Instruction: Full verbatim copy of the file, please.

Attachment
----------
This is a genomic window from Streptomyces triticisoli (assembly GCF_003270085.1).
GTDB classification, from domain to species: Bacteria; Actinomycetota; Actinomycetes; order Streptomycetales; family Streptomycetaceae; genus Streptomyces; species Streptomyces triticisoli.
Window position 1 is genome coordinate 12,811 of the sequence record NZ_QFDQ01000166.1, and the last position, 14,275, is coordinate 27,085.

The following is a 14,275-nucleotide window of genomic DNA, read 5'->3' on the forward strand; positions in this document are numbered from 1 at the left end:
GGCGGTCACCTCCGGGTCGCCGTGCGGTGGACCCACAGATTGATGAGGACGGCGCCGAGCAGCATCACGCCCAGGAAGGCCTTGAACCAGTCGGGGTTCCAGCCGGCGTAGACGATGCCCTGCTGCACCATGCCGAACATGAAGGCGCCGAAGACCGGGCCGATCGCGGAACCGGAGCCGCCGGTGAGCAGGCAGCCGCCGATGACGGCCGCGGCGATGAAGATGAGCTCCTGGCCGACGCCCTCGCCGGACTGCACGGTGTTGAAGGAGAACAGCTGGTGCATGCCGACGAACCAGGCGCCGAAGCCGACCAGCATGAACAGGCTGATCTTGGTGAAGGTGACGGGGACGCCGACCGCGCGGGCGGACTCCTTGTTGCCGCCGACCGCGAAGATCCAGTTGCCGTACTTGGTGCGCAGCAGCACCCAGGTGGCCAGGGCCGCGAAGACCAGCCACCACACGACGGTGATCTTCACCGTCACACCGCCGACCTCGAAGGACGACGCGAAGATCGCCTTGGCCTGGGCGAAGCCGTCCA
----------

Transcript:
This is a genomic window from Streptomyces triticisoli (assembly GCF_003270085.1).
GTDB classification, from domain to species: Bacteria; Actinomycetota; Actinomycetes; order Streptomycetales; family Streptomycetaceae; genus Streptomyces; species Streptomyces triticisoli.
Window position 1 is genome coordinate 12,811 of the sequence record NZ_QFDQ01000166.1, and the last position, 14,275, is coordinate 27,085.

The following is a 14,275-nucleotide window of genomic DNA, read 5'->3' on the forward strand; positions in this document are numbered from 1 at the left end:
GGCGGTCACCTCCGGGTCGCCGTGCGGTGGACCCACAGATTGATGAGGACGGCGCCGAGCAGCATCACGCCCAGGAAGGCCTTGAACCAGTCGGGGTTCCAGCCGGCGTAGACGATGCCCTGCTGCACCATGCCGAACATGAAGGCGCCGAAGACCGGGCCGATCGCGGAACCGGAGCCGCCGGTGAGCAGGCAGCCGCCGATGACGGCCGCGGCGATGAAGATGAGCTCCTGGCCGACGCCCTCGCCGGACTGCACGGTGTTGAAGGAGAACAGCTGGTGCATGCCGACGAACCAGGCGCCGAAGCCGACCAGCATGAACAGGCTGATCTTGGTGAAGGTGACGGGGACGCCGACCGCGCGGGCGGACTCCTTGTTGCCGCCGACCGCGAAGATCCAGTTGCCGTACTTGGTGCGCAGCAGCACCCAGGTGGCCAGGGCCGCGAAGACCAGCCACCACACGACGGTGATCTTCACCGTCACACCGCCGACCTCGAAGGACGACGCGAAGATCGCCTTGGCCTGGGCGAAGCCGTCCA